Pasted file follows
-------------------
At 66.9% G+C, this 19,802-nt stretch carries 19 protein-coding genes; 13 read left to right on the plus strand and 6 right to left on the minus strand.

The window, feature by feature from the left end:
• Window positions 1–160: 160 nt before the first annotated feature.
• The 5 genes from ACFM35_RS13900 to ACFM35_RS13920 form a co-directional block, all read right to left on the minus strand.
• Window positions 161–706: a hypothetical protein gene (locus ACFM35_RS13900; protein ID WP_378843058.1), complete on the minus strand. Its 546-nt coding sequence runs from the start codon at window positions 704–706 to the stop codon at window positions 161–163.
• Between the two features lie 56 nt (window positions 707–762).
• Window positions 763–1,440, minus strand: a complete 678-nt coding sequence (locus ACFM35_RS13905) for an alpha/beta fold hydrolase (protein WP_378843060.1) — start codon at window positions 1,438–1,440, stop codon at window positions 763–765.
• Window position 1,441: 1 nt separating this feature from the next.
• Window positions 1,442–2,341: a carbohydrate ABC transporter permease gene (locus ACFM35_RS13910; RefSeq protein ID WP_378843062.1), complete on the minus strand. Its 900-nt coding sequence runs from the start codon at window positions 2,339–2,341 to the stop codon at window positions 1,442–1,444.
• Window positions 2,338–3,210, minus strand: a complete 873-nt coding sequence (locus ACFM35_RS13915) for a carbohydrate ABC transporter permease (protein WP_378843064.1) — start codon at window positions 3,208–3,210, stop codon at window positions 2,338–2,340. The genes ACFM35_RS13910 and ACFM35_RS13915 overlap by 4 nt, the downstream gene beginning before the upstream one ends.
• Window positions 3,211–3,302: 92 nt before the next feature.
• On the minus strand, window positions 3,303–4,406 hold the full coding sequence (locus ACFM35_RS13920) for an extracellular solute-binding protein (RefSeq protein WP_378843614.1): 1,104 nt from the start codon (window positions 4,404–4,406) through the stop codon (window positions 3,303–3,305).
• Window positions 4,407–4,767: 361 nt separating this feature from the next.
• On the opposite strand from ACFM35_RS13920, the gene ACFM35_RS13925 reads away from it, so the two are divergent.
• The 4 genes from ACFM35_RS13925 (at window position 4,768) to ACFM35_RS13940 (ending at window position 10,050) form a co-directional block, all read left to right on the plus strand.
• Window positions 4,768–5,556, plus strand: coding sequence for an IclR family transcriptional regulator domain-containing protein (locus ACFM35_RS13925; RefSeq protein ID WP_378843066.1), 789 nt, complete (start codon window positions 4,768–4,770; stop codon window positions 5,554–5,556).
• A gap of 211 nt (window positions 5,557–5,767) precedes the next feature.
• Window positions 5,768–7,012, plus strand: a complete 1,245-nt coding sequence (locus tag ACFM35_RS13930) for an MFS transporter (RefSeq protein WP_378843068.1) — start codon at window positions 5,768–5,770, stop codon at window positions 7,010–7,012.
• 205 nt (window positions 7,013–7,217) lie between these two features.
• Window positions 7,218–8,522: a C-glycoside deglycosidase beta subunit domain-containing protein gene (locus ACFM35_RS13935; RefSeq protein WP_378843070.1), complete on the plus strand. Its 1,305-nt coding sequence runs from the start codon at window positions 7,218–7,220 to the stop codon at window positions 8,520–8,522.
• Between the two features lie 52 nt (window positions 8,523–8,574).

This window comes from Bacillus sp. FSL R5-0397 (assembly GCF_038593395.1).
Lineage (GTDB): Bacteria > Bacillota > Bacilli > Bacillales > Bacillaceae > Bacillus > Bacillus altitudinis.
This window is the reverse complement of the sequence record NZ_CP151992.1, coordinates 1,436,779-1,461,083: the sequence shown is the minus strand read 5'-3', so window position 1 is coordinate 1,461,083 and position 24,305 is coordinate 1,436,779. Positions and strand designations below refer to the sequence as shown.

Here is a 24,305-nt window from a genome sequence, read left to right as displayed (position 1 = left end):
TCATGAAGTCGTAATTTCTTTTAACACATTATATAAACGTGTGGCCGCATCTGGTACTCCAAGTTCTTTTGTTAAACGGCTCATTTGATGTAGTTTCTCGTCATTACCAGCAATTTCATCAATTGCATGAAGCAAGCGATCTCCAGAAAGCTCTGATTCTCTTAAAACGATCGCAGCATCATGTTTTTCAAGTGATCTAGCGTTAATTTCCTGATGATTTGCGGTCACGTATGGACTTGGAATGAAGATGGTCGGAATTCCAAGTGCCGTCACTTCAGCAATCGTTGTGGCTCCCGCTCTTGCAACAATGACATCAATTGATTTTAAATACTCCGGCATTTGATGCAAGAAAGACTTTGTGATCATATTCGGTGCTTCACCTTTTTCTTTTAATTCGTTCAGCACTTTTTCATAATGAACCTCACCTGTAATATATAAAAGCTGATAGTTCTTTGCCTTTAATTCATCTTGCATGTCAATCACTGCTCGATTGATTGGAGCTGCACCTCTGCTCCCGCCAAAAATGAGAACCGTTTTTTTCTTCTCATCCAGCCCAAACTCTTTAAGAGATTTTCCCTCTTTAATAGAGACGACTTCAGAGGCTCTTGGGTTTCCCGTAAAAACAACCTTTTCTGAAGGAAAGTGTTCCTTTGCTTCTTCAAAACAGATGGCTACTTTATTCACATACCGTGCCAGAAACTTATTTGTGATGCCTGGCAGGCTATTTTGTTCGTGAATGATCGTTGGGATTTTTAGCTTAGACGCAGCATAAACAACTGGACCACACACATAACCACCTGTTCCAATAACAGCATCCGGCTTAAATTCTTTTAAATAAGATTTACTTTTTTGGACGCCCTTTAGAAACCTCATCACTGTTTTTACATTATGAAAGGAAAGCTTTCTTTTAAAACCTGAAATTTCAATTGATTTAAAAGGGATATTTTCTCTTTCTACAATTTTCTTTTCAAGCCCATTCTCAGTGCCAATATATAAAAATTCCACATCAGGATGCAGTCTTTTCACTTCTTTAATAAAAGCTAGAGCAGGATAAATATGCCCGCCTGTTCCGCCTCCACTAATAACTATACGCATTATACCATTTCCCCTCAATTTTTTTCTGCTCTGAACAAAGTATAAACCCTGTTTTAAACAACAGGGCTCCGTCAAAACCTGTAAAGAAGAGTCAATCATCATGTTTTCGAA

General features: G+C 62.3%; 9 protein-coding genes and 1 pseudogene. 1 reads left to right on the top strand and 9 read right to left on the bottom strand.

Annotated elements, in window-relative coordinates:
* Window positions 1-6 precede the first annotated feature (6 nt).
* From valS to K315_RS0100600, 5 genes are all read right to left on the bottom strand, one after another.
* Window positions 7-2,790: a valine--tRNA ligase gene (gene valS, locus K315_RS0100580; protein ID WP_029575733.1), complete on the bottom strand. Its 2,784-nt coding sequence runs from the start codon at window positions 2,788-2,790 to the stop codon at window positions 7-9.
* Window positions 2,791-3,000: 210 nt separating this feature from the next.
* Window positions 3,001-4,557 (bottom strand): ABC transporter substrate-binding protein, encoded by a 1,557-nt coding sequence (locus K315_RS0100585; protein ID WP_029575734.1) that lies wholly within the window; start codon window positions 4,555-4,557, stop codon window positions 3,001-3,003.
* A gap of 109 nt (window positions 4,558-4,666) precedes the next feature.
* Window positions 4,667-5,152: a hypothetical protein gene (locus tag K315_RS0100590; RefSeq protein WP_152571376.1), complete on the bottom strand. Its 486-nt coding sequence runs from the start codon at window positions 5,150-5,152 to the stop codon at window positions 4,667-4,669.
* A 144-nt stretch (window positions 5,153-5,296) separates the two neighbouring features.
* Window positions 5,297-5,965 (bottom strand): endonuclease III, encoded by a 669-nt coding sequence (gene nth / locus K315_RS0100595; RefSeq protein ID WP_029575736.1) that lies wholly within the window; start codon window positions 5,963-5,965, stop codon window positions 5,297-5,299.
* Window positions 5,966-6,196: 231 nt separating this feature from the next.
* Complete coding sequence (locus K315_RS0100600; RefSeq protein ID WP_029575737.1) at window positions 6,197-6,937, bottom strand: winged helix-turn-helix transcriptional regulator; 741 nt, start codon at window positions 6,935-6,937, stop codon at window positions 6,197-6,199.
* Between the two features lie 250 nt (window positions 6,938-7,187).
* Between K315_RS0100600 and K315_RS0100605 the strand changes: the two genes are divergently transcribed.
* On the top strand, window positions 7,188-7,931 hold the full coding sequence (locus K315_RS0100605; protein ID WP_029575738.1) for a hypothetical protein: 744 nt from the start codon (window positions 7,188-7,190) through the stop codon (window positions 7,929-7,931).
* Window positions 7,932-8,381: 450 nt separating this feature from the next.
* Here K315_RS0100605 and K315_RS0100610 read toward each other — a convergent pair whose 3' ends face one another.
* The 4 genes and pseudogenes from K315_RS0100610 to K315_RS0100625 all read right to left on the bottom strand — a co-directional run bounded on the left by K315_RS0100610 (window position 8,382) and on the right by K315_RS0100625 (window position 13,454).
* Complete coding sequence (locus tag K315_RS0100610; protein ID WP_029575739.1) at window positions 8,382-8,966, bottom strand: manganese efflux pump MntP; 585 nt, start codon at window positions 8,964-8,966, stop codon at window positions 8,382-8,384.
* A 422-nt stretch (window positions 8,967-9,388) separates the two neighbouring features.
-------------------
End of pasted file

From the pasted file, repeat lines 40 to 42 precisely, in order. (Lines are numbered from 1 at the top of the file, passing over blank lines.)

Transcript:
* Between the two features lie 250 nt (window positions 6,938-7,187).
* Between K315_RS0100600 and K315_RS0100605 the strand changes: the two genes are divergently transcribed.
* On the top strand, window positions 7,188-7,931 hold the full coding sequence (locus K315_RS0100605; protein ID WP_029575738.1) for a hypothetical protein: 744 nt from the start codon (window positions 7,188-7,190) through the stop codon (window positions 7,929-7,931).